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Radiofrequency ablation

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This page tells you about radiofrequency ablation (RFA). You can find information about

 

A quick guide to what's on this page

What radiofrequency ablation is

Radiofrequency ablation (RFA) uses heat made by radio waves to kill cancer cells. The electrical energy heats up the tumour and kills the cancer cells. You might have RFA alone, or in combination with other cancer treatments such as surgery. It is most often used for lung cancer, kidney cancer or cancer in the liver.

Researchers have found that RFA works best on small cancers, usually those smaller than 5cm across. But doctors sometimes use it to treat larger tumours. You can have RFA treatment more than once if you need it.

How you have radiofrequency ablation 

You may have a general anaesthetic or a medicine to make you drowsy (sedative) with a local anaesthetic. The most common way to have RFA is using a probe put through the skin and into the tumour. Your doctor uses a scan to guide the very fine probe into the tumour. Once the probe is in place the doctor heats it. It takes about 30 minutes to treat each tumour.

You may also have RFA during surgery or using a flexible tube put into the abdomen (tummy) through a cut (a laparoscopy).  

Most people stay overnight in hospital after RFA but some people can have it as an outpatient.

Possible side effects of RFA

Most people have a few mild side effects after RFA. The most common effects are discomfort or mild pain and generally feeling unwell. Rarely, people develop an infection. Your treatment team will discuss the possible side effects with you.

 

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What radiofrequency ablation (RFA) is

Radiofrequency ablation uses heat made by radio waves to kill cancer cells. Radiofrequency is a type of electrical energy. Ablation means destroying completely. The electrical energy heats up the tumour and kills the cancer cells. You have RFA through a probe that goes through your skin into the tumour. RFA is quite a new treatment and at the moment only a few specialist centres can offer it. 

Doctors are still finding out more about

  • Which cancers to treat
  • How well it works
  • What the side effects are
 

Who can have RFA

RFA is not usually the main treatment for cancer. You might have RFA alone, or in combination with other treatments, if you have one of the following cancers

  • Primary liver cancer
  • Secondary cancer in the liver
  • Primary lung cancer
  • Secondary cancer in the lung
  • Kidney cancer

Primary cancer means the original cancer in the part of the body where it started. A secondary cancer means cancer cells that have spread to another part of the body and formed a new tumour there (for example, secondary cancer in the liver that has spread from a bowel cancer).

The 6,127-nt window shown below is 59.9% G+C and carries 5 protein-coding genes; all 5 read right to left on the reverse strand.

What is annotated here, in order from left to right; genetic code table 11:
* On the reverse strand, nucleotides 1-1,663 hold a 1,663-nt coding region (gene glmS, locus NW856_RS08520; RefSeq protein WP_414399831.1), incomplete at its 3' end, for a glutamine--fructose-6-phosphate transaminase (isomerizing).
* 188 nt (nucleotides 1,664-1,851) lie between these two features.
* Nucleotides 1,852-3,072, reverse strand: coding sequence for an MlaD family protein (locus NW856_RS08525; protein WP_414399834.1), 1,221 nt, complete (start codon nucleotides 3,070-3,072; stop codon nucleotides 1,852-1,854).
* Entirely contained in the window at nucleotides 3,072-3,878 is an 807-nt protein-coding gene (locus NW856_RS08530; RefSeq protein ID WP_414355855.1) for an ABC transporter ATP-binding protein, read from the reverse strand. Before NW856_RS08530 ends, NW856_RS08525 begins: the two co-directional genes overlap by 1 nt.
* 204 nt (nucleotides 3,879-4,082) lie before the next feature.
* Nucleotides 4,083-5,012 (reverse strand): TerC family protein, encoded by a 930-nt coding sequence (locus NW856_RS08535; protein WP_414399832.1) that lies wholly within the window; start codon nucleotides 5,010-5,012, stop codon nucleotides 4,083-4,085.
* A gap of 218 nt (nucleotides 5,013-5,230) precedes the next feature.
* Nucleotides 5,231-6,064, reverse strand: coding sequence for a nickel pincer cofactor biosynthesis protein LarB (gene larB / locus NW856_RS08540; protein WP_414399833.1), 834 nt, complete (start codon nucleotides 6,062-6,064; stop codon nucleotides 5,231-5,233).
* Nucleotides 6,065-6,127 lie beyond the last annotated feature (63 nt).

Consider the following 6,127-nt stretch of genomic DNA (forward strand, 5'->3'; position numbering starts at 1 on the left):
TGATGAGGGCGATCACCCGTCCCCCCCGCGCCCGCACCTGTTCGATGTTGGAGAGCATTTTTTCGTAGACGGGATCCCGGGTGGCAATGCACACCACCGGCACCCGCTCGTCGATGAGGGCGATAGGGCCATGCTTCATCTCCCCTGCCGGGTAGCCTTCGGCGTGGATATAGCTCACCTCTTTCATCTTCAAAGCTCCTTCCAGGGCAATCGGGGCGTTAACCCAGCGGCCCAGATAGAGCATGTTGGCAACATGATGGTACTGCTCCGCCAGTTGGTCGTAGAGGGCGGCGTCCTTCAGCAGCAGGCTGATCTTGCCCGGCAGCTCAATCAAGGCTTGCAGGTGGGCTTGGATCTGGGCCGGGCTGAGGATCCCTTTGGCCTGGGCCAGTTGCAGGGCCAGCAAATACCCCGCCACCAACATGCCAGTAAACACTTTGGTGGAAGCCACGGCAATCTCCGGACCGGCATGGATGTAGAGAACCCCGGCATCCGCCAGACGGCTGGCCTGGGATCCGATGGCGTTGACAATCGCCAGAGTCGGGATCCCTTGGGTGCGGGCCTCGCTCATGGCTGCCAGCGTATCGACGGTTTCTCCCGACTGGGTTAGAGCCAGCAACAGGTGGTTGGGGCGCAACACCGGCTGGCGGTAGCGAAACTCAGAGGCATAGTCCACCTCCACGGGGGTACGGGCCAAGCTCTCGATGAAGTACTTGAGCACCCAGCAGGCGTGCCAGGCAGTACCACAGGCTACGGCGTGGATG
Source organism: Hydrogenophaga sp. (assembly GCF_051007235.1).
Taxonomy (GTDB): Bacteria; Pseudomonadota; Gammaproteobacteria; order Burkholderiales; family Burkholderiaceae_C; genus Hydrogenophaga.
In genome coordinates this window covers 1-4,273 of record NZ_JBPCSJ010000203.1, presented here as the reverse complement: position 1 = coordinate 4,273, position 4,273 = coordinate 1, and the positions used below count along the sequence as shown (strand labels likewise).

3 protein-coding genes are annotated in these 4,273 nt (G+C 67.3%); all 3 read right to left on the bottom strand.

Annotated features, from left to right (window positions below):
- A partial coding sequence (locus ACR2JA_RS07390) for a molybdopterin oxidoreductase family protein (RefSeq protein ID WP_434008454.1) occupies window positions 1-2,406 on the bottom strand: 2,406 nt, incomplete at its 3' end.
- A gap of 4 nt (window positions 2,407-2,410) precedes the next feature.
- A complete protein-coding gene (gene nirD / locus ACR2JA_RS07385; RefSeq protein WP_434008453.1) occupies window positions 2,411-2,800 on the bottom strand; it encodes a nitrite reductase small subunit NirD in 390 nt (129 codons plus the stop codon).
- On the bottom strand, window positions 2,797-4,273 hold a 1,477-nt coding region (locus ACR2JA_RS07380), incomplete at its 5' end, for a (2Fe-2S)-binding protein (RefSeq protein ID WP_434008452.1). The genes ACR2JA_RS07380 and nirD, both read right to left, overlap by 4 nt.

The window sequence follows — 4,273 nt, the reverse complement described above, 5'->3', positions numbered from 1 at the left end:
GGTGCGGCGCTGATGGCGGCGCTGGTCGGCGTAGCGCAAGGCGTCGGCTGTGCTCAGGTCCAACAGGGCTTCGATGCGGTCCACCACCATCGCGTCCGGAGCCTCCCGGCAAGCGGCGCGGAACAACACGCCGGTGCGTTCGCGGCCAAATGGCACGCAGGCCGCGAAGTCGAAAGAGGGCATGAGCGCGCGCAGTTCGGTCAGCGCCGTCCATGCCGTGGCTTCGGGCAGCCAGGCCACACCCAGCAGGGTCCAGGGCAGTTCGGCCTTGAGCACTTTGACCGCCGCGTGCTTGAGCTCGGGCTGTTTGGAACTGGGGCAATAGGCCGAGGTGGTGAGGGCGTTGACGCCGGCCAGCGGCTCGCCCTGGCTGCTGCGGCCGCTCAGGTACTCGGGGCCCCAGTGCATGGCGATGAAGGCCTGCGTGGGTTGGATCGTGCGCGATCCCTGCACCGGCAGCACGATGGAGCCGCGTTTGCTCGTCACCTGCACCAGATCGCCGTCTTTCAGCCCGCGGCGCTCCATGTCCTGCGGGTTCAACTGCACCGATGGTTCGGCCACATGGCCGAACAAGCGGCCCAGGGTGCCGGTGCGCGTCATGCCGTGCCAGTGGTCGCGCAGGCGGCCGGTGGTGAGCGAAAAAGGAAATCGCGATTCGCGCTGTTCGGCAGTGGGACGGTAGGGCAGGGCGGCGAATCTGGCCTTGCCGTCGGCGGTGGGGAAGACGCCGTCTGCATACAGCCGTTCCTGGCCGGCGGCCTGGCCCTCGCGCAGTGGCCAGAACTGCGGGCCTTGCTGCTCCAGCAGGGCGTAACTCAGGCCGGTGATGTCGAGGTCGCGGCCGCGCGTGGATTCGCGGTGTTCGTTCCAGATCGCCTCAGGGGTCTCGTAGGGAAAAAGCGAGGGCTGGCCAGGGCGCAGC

Your doctors may recommend RFA if you can’t have surgery to treat your cancer. This may be because

  • You have several tumours
  • The position of the cancer means it is difficult to do surgery (for example, if it is near a major blood vessel)
  • You can’t have a general anaesthetic

Researchers have found that RFA works best on small cancers, usually those smaller than 5cm across. But doctors sometimes use RFA to treat larger tumours. You can have RFA treatment several times.

If you have high grade Barrett's oesophagus, your doctor may suggest you have RFA either on its own or in combination with other treatment. Barrett’s oesophagus is a change in the cells lining the food pipe (oesophagus). High grade means that the cells look very abnormal under the microscope. 

 

How you have RFA

Before the treatment starts you have either a general anaesthetic or a sedative with a local anaesthetic.

You can have RFA in different ways. The most common way is through your skin (percutaneously). But you can also have it

After an anaesthetic, you have a CT scan or an ultrasound scan. Your surgeon or radiologist use the scan to guide a probe through your skin into the tumour. The probe is very fine and is only 1 or 2 millimetres across. If you have a large tumour or more than one tumour, your surgeon may need to use several RFA probes.

The doctor can vary the heat depending on the size of your cancer. The time this takes varies, but it usually takes about 30 minutes to treat each tumour.

 

Side effects of RFA

Most people have a few mild side effects after RFA. The main ones are

  • Discomfort or mild pain where you’ve been treated
  • Generally feeling unwell with a raised temperature for a few days
  • Infection, but this is rare

Most people stay in hospital overnight. But it’s sometimes possible to have your treatment as an outpatient and go home the same day. Your doctor or specialist nurse will give you painkillers to take home with you.

 

How well RFA works

Because RFA is a new treatment, it is too early to be sure how well it works in the long term. But research results are promising for some cancer types. The National Institute for Health and Clinical Excellence (NICE) has issued guidance for the use of RFA. Generally it says that RFA is safe to use. It also usually causes few side effects or complications.

You can find out more about the NICE guidance for RFA and any specific side effects in the following sections.

You can also find out about research into RFA for

If you think RFA may be suitable for you, talk to your doctor. If there isn’t a treatment centre near you, your doctor may be able to refer you to a centre outside your area. The Cancer Thermal Ablation Fund in London takes referrals from outside London. Their website has information about RFA.

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Updated: 26 September 2013